A10: Show & Tell Team submission
In this assignment, you will prepare presentation materials for your final presentation. Create a 30 second pitch of your prototype for the audience and jurors. Create a slide that will be displayed as a visual aid alongside your pitch. Create and present a portrait-orientation poster to share your process and compare with alternative approaches. Create a 1-minute video walkthrough of your prototype, which you will use when you discuss and demonstrate your prototype in the final poster session. Lastly, you will polish your prototype, cleaning up the interface design and squashing usability bugs.
There is no dress code for the final presentations. Wear whatever you feel most comfortable in when presenting and talking to jurors.
Any pitch that goes over 30 seconds will be cut off. While all team members must be on stage, not everyone is required to speak. Pitch should cover 1) What is the problem? 2) Why doesn’t the obvious thing available today address it? 3) What is one concrete feature of your app that achieves it. (Avoid laundry lists: “it slices, it dices, it’s a TV remote!” Privilege concrete examples over vague flowery language.)
The purpose of the poster is to depict your process. We do not require them to be slickly produced. Each poster will be visited by two critics (staff and/or jurors). After the presentation, the staff will keep your poster for archiving and display. Consider the 4 ways in which you are presenting: The slide, verbal pitch, poster, and video walkthrough. Distribute layers of information across these mediums to convey the problem your prototype is addressing, and the unique proposition of your idea. While we encourage everyone to stay through the award announcements at the end of the show, you may leave after your poster has been visited by both reviewers.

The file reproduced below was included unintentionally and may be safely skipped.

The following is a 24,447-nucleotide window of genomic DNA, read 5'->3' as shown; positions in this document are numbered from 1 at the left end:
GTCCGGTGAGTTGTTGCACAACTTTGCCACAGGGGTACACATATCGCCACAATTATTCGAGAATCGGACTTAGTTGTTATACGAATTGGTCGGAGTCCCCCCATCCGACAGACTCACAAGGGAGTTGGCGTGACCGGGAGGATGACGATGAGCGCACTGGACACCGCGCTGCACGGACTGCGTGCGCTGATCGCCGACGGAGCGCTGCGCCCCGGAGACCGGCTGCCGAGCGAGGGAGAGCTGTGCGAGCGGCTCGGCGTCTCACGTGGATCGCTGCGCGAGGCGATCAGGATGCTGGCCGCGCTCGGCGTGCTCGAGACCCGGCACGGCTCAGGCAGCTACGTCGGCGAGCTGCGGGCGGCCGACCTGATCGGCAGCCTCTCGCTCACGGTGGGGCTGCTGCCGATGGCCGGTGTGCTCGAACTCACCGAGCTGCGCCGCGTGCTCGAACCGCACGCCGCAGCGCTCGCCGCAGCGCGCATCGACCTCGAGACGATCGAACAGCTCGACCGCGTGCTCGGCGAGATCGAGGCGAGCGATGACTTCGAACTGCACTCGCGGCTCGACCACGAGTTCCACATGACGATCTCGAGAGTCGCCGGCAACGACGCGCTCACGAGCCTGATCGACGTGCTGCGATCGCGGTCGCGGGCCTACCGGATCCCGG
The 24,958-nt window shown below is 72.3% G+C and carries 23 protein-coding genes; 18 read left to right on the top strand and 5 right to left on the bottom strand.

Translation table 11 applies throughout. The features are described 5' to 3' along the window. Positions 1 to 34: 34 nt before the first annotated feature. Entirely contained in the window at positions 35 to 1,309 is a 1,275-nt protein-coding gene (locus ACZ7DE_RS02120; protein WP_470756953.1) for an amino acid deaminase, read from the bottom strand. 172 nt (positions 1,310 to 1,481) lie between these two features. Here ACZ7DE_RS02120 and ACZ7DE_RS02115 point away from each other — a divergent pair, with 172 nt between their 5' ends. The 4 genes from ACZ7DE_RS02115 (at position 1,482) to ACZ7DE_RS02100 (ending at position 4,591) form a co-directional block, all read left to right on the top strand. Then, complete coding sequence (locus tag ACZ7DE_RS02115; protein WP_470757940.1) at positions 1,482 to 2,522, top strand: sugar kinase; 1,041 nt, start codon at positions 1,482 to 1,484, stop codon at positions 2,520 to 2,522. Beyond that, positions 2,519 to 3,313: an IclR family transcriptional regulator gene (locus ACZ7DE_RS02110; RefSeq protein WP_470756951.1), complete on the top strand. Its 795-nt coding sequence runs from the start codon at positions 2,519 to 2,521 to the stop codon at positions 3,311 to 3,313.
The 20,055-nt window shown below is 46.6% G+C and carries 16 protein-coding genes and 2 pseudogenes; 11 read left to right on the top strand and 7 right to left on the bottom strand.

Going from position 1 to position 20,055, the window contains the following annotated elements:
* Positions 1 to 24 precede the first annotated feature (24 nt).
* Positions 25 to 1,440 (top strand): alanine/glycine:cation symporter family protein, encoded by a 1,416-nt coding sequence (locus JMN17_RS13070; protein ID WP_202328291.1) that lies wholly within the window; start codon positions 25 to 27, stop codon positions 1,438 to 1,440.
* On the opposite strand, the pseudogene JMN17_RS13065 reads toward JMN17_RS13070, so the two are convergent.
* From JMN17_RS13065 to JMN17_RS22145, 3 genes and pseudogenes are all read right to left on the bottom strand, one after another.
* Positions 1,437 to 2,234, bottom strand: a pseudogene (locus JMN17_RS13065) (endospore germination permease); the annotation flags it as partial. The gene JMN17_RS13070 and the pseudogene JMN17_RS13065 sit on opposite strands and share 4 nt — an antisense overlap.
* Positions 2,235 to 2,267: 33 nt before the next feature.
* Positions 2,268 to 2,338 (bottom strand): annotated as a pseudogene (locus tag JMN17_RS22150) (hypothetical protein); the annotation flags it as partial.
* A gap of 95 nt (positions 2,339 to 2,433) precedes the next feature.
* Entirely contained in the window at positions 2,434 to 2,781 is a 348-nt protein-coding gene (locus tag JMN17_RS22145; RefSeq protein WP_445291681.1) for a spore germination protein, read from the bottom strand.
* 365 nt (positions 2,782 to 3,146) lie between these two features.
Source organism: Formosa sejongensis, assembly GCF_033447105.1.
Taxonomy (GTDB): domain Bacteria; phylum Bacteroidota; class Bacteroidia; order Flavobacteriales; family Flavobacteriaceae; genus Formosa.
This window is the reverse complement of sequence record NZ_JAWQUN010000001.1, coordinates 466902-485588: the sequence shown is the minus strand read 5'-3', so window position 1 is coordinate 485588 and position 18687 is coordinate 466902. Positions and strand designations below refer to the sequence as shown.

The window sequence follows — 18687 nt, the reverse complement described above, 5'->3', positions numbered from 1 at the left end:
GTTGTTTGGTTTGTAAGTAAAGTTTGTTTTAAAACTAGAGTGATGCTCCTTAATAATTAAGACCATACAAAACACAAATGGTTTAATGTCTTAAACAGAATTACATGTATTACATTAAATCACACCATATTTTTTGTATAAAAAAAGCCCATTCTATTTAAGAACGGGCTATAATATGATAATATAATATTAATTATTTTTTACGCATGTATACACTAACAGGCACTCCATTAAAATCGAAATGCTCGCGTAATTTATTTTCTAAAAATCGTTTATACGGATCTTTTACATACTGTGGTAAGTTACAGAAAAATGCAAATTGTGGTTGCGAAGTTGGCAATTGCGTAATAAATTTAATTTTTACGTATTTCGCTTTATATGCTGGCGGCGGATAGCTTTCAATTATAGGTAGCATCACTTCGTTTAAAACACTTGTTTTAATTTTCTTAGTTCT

You will only need to bring your poster to the final show location. We will provide all mounting supplies.
The following rubric items are independently assessed. In general, evaluation works such that if the student/team meets, for instance, 9 out of 10 rubric items, then they have earned a grade of 90%. The assignment will not be graded unless it is submitted on a single, well-formatted, and easily readable PDF.
Note: if you are a rare group of 2: pursue a dev plan that meets the rubric with a reasonable workload. If you are unable, you may propose an accommodation to this on Piazza; include a link to your dev plan.
- Write and submit the script to your pitch
- Pitch is well-rehearsed, audible, and effectively utilizes, while remaining strictly, under 30 seconds
- Pitch conveys final point of view of prototype, portrays the underlying user needs, why they aren't met elsewhere, and how the prototype meets them (don't just assert that it's awesome)
- Pitch has a "hook," using unique and creative elements that will interest people and persuade them to find the poster. This might be an example or scenario
- Create a visual aid for your pitch in the form of a single slide image (1920x1080 JPG or PNG), including the final app name of your prototype, excluding any audio or animation
- Contains one or two screens of the user interface, illustrating the prototype's functionality